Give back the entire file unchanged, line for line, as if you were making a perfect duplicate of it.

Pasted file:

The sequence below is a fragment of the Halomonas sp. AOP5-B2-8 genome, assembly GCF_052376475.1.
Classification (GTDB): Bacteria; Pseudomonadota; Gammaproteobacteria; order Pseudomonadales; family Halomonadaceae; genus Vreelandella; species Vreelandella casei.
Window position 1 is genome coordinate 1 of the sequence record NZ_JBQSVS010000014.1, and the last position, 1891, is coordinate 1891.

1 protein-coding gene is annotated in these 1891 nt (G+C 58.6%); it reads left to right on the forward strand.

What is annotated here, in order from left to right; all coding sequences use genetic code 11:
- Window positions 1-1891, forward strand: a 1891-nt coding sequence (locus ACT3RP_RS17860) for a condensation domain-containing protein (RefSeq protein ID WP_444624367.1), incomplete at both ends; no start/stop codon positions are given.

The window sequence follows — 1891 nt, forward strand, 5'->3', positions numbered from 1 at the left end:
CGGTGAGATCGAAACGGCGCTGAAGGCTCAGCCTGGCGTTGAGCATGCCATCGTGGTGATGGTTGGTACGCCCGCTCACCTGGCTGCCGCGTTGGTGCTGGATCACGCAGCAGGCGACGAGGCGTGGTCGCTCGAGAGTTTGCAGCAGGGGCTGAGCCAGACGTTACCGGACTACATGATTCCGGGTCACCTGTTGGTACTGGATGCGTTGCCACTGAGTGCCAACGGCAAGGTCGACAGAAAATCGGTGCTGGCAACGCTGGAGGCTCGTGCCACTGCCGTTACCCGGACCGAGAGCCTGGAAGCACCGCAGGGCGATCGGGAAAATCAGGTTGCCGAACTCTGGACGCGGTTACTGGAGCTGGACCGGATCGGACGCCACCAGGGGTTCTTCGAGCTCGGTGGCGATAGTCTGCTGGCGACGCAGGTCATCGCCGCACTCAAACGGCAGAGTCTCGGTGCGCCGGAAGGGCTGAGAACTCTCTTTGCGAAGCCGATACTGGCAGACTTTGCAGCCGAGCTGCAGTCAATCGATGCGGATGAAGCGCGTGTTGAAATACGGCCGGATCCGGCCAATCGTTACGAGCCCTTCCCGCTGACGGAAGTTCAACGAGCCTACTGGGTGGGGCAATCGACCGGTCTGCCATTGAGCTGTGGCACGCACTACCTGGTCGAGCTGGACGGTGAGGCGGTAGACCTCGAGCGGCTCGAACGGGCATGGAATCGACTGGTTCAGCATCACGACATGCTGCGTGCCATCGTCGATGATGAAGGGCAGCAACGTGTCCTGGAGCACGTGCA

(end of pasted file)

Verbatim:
The sequence below is a fragment of the Halomonas sp. AOP5-B2-8 genome, assembly GCF_052376475.1.
Classification (GTDB): Bacteria; Pseudomonadota; Gammaproteobacteria; order Pseudomonadales; family Halomonadaceae; genus Vreelandella; species Vreelandella casei.
Window position 1 is genome coordinate 1 of the sequence record NZ_JBQSVS010000014.1, and the last position, 1891, is coordinate 1891.

1 protein-coding gene is annotated in these 1891 nt (G+C 58.6%); it reads left to right on the forward strand.

What is annotated here, in order from left to right; all coding sequences use genetic code 11:
- Window positions 1-1891, forward strand: a 1891-nt coding sequence (locus ACT3RP_RS17860) for a condensation domain-containing protein (RefSeq protein ID WP_444624367.1), incomplete at both ends; no start/stop codon positions are given.

The window sequence follows — 1891 nt, forward strand, 5'->3', positions numbered from 1 at the left end:
CGGTGAGATCGAAACGGCGCTGAAGGCTCAGCCTGGCGTTGAGCATGCCATCGTGGTGATGGTTGGTACGCCCGCTCACCTGGCTGCCGCGTTGGTGCTGGATCACGCAGCAGGCGACGAGGCGTGGTCGCTCGAGAGTTTGCAGCAGGGGCTGAGCCAGACGTTACCGGACTACATGATTCCGGGTCACCTGTTGGTACTGGATGCGTTGCCACTGAGTGCCAACGGCAAGGTCGACAGAAAATCGGTGCTGGCAACGCTGGAGGCTCGTGCCACTGCCGTTACCCGGACCGAGAGCCTGGAAGCACCGCAGGGCGATCGGGAAAATCAGGTTGCCGAACTCTGGACGCGGTTACTGGAGCTGGACCGGATCGGACGCCACCAGGGGTTCTTCGAGCTCGGTGGCGATAGTCTGCTGGCGACGCAGGTCATCGCCGCACTCAAACGGCAGAGTCTCGGTGCGCCGGAAGGGCTGAGAACTCTCTTTGCGAAGCCGATACTGGCAGACTTTGCAGCCGAGCTGCAGTCAATCGATGCGGATGAAGCGCGTGTTGAAATACGGCCGGATCCGGCCAATCGTTACGAGCCCTTCCCGCTGACGGAAGTTCAACGAGCCTACTGGGTGGGGCAATCGACCGGTCTGCCATTGAGCTGTGGCACGCACTACCTGGTCGAGCTGGACGGTGAGGCGGTAGACCTCGAGCGGCTCGAACGGGCATGGAATCGACTGGTTCAGCATCACGACATGCTGCGTGCCATCGTCGATGATGAAGGGCAGCAACGTGTCCTGGAGCACGTGCA